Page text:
completed a project that I wanted to share with you. Part of retrogaming is keeping older titles alive by playing them and sharing them with others.
Another part, for me, is discovering games that I never knew about, or
couldn't play before, and finding out how to play them. This usually
happens when I discover a translation of a Japanese ROM into English. (And
if you're not familiar with this trend, and have a look at http://www.romhacking.net/ to learn more.) And just
last month, I increased the number of these translated ROMs by one. So I
thought I would describe what the was like.
It all started because I was doing a lot a research about the Tower of Druaga. This is the game that I spoke of in my editorial last month that did phenomenally well in Japan, and was a complete failure in the United States. I was interested in what platforms that game was ported to, and I discovered that it was converted for the TurboGrafx-16 (otherwise known as the PC Engine in Japan). At first I figured it would just be highly accurate conversion of the arcade game, but it turned out that it was much more of a makeover and improvement. While the arcade featured random solutions that revealed the (often necessary) treasure chests on each floor with no clues to help you discover them, the PC Engine version gave you hints to help you along. Obviously, due to the game's unpopularity in the states, it was never translated into English. Without an ability to understand Japanese, I was just as helpless as when I played the arcade game.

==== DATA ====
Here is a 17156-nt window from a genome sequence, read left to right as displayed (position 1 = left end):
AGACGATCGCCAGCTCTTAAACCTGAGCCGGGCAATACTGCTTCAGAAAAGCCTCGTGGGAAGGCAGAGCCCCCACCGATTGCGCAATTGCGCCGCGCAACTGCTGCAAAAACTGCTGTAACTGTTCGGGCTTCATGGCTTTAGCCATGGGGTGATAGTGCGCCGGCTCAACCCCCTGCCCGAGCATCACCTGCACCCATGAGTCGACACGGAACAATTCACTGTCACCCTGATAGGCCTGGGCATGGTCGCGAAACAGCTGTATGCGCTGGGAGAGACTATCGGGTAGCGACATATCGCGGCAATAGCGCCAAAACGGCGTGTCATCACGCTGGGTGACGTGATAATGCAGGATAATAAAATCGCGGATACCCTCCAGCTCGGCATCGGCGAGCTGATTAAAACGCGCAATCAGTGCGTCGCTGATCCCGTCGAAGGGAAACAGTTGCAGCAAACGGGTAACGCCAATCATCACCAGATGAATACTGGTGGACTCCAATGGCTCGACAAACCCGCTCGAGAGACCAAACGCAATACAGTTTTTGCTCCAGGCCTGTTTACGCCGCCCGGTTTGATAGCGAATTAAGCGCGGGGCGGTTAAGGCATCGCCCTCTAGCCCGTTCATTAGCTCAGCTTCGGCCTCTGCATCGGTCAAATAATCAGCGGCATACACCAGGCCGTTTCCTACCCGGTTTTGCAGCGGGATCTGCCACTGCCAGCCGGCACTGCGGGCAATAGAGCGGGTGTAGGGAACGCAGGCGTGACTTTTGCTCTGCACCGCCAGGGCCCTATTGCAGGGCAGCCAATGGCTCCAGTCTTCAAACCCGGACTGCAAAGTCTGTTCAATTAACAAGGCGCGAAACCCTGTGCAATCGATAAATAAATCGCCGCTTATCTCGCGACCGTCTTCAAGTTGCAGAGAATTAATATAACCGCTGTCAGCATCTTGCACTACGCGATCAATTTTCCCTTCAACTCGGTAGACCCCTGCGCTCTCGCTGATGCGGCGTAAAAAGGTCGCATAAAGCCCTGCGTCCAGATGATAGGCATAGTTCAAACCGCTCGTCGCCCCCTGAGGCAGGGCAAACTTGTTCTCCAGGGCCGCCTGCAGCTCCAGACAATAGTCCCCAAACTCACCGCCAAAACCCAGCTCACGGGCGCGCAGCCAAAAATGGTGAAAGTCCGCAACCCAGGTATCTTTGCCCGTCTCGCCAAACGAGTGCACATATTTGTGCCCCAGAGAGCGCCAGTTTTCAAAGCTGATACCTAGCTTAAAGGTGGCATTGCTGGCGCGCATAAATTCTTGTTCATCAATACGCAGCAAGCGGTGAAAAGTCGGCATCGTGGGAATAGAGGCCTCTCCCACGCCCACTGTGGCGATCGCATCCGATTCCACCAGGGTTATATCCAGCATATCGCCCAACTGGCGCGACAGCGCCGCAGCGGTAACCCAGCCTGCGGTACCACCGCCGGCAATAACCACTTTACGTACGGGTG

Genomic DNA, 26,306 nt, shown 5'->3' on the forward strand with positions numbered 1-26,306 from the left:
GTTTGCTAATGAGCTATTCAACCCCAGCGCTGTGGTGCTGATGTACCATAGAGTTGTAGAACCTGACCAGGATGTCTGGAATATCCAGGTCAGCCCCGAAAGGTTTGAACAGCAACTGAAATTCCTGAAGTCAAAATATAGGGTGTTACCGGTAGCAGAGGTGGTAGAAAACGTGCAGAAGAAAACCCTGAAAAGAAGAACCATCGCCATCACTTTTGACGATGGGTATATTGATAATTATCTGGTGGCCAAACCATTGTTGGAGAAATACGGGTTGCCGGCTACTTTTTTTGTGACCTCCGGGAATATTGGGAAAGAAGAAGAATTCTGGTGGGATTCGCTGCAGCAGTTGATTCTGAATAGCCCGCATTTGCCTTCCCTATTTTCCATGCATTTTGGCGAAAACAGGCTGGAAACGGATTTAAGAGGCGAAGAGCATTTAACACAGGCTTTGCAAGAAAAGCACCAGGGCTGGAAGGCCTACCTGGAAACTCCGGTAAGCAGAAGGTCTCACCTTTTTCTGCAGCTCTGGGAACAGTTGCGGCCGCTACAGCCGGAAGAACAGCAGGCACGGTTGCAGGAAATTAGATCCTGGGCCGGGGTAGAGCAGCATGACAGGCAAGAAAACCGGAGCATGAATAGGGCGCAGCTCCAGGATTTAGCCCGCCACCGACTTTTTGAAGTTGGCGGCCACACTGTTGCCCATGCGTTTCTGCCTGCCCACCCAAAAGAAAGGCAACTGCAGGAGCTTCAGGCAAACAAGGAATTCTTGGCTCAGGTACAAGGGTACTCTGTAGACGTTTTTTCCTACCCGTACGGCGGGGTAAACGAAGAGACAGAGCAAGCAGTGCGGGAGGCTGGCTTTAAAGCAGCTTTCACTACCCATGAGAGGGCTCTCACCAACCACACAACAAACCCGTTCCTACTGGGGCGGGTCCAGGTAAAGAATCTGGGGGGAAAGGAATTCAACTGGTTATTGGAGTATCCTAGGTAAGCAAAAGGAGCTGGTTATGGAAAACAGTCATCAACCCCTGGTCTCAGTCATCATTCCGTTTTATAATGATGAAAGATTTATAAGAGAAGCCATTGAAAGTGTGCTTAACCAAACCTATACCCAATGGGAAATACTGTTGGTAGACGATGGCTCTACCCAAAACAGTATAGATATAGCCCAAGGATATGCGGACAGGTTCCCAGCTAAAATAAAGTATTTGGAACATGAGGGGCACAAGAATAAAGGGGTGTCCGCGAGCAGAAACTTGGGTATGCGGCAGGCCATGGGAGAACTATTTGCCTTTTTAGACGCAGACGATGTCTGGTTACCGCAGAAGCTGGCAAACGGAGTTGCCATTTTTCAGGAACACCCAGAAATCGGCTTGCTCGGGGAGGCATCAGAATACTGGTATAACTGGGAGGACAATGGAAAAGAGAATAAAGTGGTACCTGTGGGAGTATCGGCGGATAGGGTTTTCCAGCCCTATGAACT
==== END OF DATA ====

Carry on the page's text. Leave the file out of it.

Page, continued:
I lamented this fact, and wondered if anyone would ever take up the mantle for me and translate the game. Having never translated a game myself, I figured that I would be an unlikely candidate. However, I've been a programmer for a long time, and have navigated my way through assembly, so I was no stranger to hexadecimal (base 16) which is what ROMs look like when viewed in a hex editor. I decided to take a look at it just to see what I could see. And at one point, I noticed the word "NAMCO". Then it occurred to me: the text is probably neither compressed nor encrypted, two aspects that would have immediately disqualified me as a translator. Figuring out the compression or encryption algorithm would have consumed more time than I was willing to dedicate to the project, much less knew how to even start. But I had to find out for sure.